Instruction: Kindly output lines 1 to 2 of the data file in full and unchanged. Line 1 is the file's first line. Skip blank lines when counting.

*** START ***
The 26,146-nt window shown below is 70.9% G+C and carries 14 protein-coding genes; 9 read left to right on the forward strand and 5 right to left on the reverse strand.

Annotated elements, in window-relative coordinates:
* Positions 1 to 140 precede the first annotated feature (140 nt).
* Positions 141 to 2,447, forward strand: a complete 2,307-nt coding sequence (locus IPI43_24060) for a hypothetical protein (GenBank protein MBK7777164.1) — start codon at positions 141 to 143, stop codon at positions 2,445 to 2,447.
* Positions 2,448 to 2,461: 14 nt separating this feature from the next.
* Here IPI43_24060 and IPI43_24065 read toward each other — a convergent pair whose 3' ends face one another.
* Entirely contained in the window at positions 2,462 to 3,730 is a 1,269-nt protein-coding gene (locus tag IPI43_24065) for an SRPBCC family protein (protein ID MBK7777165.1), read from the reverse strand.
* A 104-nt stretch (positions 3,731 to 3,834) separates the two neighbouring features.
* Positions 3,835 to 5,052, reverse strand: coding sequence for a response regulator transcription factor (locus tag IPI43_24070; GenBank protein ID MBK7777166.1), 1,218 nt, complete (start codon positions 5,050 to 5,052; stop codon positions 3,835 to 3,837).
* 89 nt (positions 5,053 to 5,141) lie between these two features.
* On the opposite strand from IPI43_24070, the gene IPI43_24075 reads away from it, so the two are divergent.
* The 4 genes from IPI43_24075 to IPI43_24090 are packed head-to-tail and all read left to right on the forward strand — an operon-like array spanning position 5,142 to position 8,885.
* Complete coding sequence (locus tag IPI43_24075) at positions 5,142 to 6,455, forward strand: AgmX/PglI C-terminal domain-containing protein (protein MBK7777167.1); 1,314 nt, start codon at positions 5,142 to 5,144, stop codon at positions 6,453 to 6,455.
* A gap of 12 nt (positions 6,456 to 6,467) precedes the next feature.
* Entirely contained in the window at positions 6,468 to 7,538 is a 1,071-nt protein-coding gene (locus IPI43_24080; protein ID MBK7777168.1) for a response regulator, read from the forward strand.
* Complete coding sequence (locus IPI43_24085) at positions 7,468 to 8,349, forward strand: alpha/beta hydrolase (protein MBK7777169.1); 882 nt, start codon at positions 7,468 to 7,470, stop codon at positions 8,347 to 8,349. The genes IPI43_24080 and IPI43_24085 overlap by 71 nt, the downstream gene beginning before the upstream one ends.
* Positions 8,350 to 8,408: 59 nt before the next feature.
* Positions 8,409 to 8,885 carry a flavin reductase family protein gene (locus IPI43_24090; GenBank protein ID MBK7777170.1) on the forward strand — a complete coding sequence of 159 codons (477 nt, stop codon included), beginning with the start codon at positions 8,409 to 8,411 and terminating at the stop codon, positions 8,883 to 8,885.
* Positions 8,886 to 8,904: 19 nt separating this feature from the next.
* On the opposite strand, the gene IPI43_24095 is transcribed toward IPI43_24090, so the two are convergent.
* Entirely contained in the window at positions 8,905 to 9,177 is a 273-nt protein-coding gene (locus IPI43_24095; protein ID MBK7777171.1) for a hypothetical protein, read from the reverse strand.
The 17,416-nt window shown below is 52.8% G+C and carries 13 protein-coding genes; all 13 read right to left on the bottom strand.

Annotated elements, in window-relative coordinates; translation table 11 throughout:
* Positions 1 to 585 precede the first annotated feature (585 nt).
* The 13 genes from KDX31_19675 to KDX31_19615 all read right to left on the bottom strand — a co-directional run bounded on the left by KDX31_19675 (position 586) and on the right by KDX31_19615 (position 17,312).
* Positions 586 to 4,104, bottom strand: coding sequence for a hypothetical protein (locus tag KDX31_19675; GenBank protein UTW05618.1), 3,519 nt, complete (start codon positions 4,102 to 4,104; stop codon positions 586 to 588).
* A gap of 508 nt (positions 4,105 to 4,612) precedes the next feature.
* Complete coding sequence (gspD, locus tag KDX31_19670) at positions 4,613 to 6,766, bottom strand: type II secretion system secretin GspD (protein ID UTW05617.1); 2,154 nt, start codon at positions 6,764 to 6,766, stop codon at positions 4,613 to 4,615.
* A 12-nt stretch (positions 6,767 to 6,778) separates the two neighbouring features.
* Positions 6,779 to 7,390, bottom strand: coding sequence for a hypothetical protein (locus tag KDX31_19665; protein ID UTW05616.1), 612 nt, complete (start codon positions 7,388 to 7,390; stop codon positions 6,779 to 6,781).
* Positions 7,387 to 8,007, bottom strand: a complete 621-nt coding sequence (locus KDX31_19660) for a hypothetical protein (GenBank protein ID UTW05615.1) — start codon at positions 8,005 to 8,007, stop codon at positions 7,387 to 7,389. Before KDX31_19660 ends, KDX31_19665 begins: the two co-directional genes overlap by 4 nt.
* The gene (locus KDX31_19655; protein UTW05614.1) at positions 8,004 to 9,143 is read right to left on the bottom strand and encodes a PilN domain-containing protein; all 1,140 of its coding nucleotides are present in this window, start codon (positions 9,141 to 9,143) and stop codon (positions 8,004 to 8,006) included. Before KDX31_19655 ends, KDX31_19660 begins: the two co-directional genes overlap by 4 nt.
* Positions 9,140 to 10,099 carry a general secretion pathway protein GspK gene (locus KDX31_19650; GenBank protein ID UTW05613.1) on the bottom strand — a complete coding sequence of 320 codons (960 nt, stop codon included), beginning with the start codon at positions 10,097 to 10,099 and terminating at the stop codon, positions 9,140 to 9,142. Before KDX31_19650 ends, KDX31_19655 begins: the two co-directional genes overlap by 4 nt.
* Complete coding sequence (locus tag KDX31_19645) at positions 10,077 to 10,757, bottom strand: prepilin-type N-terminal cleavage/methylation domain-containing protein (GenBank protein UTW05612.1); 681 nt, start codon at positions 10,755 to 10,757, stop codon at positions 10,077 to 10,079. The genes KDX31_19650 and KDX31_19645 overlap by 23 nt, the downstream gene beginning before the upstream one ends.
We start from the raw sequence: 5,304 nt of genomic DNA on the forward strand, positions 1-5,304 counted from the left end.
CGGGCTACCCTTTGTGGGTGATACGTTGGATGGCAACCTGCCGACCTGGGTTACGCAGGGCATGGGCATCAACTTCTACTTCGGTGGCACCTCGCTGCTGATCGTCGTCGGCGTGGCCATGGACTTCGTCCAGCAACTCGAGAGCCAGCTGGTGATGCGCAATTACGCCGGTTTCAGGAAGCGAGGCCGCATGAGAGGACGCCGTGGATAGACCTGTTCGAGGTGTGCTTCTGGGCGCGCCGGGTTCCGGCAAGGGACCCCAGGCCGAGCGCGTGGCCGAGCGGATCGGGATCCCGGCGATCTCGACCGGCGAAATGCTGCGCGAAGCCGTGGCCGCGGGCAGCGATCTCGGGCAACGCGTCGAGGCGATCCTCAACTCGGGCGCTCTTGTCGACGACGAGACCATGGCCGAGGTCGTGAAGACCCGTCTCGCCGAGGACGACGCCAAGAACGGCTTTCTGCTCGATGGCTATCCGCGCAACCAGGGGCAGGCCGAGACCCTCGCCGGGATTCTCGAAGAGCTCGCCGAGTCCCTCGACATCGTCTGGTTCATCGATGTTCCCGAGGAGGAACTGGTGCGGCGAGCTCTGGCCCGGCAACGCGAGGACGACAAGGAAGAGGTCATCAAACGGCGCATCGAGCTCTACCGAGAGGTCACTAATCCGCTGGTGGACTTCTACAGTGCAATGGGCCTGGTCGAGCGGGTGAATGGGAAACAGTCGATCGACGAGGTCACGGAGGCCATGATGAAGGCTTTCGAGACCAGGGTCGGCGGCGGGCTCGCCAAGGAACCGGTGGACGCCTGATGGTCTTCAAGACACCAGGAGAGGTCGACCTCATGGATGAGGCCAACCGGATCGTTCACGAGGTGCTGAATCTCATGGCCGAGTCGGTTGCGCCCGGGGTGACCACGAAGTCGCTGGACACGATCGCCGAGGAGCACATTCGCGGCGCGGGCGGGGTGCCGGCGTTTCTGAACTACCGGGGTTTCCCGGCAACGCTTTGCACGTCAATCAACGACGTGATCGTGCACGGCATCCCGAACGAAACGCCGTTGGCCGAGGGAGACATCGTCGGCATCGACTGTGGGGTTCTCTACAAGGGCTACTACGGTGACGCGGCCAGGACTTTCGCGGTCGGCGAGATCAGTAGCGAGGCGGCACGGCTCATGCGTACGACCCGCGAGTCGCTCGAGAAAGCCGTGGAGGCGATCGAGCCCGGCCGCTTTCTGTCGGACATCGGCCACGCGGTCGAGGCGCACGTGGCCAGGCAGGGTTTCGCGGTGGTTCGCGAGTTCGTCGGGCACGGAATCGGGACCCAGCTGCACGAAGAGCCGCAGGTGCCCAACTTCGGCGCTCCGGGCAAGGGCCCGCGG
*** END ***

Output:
The 26,146-nt window shown below is 70.9% G+C and carries 14 protein-coding genes; 9 read left to right on the forward strand and 5 right to left on the reverse strand.

Annotated elements, in window-relative coordinates: